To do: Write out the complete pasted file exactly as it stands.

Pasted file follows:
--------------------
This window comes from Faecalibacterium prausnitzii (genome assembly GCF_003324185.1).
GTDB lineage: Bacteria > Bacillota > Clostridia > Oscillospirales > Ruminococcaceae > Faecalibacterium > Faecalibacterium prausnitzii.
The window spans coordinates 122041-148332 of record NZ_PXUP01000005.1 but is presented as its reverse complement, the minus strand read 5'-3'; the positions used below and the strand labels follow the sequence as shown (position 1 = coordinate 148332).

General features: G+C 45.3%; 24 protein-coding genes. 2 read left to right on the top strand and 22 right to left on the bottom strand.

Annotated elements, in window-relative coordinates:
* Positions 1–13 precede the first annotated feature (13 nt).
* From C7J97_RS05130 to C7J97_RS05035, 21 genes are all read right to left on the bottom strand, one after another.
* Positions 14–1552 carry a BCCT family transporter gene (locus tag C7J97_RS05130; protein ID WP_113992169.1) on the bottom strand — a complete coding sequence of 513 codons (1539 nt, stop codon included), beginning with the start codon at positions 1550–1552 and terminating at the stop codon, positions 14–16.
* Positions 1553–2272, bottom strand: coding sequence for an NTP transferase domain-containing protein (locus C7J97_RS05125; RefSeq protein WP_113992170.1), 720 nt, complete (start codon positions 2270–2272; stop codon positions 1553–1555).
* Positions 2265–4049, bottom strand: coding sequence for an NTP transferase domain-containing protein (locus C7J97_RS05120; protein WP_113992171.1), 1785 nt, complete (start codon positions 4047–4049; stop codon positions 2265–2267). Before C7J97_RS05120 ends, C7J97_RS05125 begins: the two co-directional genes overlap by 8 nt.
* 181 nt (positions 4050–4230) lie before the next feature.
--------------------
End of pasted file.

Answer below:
This window comes from Faecalibacterium prausnitzii (genome assembly GCF_003324185.1).
GTDB lineage: Bacteria > Bacillota > Clostridia > Oscillospirales > Ruminococcaceae > Faecalibacterium > Faecalibacterium prausnitzii.
The window spans coordinates 122041-148332 of record NZ_PXUP01000005.1 but is presented as its reverse complement, the minus strand read 5'-3'; the positions used below and the strand labels follow the sequence as shown (position 1 = coordinate 148332).

General features: G+C 45.3%; 24 protein-coding genes. 2 read left to right on the top strand and 22 right to left on the bottom strand.

Annotated elements, in window-relative coordinates:
* Positions 1–13 precede the first annotated feature (13 nt).
* From C7J97_RS05130 to C7J97_RS05035, 21 genes are all read right to left on the bottom strand, one after another.
* Positions 14–1552 carry a BCCT family transporter gene (locus tag C7J97_RS05130; protein ID WP_113992169.1) on the bottom strand — a complete coding sequence of 513 codons (1539 nt, stop codon included), beginning with the start codon at positions 1550–1552 and terminating at the stop codon, positions 14–16.
* Positions 1553–2272, bottom strand: coding sequence for an NTP transferase domain-containing protein (locus C7J97_RS05125; RefSeq protein WP_113992170.1), 720 nt, complete (start codon positions 2270–2272; stop codon positions 1553–1555).
* Positions 2265–4049, bottom strand: coding sequence for an NTP transferase domain-containing protein (locus C7J97_RS05120; protein WP_113992171.1), 1785 nt, complete (start codon positions 4047–4049; stop codon positions 2265–2267). Before C7J97_RS05120 ends, C7J97_RS05125 begins: the two co-directional genes overlap by 8 nt.
* 181 nt (positions 4050–4230) lie before the next feature.